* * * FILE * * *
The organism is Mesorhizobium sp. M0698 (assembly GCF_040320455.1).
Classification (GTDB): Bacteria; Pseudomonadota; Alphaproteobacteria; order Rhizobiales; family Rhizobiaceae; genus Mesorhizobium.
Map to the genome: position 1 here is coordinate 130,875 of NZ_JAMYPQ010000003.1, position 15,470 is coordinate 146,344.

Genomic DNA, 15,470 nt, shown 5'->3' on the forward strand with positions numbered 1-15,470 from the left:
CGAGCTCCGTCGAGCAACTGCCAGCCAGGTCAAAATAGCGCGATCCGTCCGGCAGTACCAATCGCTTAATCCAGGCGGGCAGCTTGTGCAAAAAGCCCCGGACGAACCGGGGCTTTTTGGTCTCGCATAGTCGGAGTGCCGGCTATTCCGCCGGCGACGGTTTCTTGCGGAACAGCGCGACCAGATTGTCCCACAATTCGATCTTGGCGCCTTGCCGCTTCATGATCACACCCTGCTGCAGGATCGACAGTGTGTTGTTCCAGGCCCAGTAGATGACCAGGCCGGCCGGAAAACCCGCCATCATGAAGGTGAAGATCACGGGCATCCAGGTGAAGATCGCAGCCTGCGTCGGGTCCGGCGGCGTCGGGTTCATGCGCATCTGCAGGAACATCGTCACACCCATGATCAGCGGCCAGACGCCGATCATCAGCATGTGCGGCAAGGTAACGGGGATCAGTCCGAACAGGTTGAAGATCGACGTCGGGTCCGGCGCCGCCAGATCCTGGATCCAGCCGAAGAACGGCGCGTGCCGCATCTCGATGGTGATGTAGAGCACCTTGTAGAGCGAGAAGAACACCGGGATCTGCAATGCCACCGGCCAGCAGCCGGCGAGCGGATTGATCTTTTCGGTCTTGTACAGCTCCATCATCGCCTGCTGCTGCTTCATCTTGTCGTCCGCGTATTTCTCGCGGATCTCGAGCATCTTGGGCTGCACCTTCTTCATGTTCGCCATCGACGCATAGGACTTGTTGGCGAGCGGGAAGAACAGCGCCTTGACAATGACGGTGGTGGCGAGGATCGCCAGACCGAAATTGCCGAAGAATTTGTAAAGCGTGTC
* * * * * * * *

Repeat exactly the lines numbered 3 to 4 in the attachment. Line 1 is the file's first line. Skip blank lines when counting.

Map to the genome: position 1 here is coordinate 130,875 of NZ_JAMYPQ010000003.1, position 15,470 is coordinate 146,344.

Genomic DNA, 15,470 nt, shown 5'->3' on the forward strand with positions numbered 1-15,470 from the left: